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Used Alto Saxophones

How To Buy Second Hand Alto Saxophones

Used alto saxophones are common. Given that the alto saxophone is about the most common saxophone around today it should mean your options are plenty and choices vast.


Buying A Used Alto Saxophone

Buying a used alto saxophone does not require a degree in anything, just apply some common sense thinking to your shopping style

Yes, they are the most common type of saxophone around today, this means you can afford to be picky and carefully choose the type of sax you want.

If you apply some logic to the purchasing process instead of shopping blind, you should, without a doubt, get a bargin.

Yamaha Saxophone

What Used Alto Sax To Buy?

The most common makes of saxophone around are:

  • Yamaha
  • Yanigasawa
  • Selmer Paris
  • Selmer USA
  • Trevor James
  • Keilworth
  • Conn

If you stick to the above you won't go too far wrong. The top three of the list usually come with a hefty price tag new so it would stand to reason the owners would look after them

A good make of alto can be had for as little as £400. That may seem expensive but bear in mind a well loved sax will last a lifetime.



What To Look For With Used Alto Saxophones

With Alto saxophones being so common every man and his dog has probably had one. This includes small children who have no idea of the value of an item

Altos are relatively light enough to be thrown around by anyone with a big enough temper

Check the following when buying used alto saxophones:
  • Dents or creases on the neck - There's nothing more tempting than picking up a sax by the neck. Result. Crease or split and an expensive replacement
  • Bent Keys - Young fingers can easily drop a sax. Usually followed by a quick grab at it can easily bend a key
  • Rod alignment - Putting the sax down heavily or general mishandling can easily bend a rod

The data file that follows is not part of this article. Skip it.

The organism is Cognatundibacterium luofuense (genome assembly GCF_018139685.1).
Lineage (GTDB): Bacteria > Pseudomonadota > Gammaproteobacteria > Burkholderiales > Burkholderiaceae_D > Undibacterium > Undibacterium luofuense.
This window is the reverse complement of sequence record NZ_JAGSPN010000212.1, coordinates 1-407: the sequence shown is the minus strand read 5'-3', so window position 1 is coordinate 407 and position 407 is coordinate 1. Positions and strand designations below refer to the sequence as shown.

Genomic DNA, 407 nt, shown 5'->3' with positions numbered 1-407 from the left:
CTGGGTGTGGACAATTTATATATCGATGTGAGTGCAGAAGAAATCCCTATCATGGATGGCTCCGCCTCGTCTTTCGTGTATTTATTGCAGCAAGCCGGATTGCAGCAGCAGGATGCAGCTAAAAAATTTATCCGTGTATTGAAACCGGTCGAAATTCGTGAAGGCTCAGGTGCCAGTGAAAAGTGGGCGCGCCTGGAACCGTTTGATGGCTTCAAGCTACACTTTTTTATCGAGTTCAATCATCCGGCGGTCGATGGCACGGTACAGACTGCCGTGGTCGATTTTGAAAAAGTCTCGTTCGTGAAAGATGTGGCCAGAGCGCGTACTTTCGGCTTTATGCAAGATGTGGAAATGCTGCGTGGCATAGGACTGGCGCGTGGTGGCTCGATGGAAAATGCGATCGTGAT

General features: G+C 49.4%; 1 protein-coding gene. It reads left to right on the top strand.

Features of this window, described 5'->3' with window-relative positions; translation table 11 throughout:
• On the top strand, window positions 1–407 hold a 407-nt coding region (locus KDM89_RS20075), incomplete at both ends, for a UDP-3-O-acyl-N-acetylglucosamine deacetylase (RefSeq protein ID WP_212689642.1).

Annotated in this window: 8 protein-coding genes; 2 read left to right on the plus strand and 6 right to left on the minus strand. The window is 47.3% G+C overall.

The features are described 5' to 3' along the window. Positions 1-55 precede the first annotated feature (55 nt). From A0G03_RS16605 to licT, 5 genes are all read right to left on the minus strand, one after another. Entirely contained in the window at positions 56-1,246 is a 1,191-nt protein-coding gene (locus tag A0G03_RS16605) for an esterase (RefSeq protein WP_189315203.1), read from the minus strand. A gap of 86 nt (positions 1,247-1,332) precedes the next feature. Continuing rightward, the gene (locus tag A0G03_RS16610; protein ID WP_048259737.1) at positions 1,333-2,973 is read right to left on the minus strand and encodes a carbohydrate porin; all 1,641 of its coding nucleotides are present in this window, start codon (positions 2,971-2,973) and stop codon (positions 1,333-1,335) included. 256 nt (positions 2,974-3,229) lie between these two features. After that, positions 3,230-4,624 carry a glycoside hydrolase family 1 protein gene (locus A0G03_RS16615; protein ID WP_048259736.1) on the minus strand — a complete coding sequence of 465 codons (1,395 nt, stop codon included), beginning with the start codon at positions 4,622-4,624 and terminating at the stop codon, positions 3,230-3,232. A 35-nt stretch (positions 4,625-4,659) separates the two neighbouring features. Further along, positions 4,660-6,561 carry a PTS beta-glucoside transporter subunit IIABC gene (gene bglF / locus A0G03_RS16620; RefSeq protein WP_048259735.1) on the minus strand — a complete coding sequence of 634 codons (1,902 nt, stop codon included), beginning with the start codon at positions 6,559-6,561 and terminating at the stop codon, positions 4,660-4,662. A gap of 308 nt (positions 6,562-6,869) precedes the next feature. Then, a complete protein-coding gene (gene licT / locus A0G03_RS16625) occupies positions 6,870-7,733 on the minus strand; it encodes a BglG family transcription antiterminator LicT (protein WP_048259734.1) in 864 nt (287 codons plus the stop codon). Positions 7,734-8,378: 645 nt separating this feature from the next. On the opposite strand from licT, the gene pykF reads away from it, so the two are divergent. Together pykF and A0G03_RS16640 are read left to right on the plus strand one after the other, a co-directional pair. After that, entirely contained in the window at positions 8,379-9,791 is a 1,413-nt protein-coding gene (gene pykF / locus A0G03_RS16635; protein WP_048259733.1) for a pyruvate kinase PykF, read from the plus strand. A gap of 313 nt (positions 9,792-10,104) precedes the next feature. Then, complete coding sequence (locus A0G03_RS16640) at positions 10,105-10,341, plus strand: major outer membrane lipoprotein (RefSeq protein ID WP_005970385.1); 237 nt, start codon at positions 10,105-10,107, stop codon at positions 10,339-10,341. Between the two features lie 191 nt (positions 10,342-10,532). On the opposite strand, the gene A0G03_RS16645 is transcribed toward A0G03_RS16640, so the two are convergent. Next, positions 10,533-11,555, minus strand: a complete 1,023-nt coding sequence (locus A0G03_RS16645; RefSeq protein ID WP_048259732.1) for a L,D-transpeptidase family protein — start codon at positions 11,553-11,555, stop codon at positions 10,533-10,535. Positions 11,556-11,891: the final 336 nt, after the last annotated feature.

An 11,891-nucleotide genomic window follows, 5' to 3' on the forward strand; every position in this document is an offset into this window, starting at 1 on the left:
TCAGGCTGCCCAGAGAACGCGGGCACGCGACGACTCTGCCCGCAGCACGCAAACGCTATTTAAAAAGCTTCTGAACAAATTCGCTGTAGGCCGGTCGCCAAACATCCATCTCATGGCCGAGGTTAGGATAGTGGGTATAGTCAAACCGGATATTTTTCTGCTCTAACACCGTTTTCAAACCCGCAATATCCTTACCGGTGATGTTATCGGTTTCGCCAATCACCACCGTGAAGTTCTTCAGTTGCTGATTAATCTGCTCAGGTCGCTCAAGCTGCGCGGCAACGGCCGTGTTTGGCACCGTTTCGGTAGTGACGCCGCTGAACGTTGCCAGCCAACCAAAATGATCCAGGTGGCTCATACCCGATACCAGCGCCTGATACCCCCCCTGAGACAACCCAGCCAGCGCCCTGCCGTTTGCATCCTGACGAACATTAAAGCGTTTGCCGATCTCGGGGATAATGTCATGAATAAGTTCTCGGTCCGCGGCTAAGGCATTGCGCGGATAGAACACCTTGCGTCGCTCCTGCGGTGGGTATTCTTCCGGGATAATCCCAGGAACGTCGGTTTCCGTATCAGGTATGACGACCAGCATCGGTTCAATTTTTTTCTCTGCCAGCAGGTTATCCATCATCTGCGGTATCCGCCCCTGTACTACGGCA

• Bell to body alignment - If it's out of whack it could have been dropped
  • Sticking keys - Usually from saliva, but god alone knows what might have been in it
  • Neck clamp - Possible overtightening can strip the thread or break the clamp
Always ask questions when buying:
  • How long have you had it? - With the major brands you can check the serial number which will tell you the year of make.
  • When was it last serviced? - Don't take their word for it. They should have a receipt as proof.
  • Why are you selling? - If they've raved on about how good a sax it is they had better have a darn good reason for selling.
  • Any dings, dents or scratches? - Especially on the neck. The neck helps to shape the sound so it need to be dent free.

Final Thoughts On Buying A Used Alto Saxophone

Try to stick to a named brand. Sometimes you will be tempted by an unbelieveable bargin. Ask yourself the question:

"Why is it so cheap?"

Many a dropped saxophone has been sold cheaply. They rarely sound the same once dropped. Even if they've been repaired.

Used saxophones are many. Used alto saxophones are the majority. If you miss one there'll be another one along at any time



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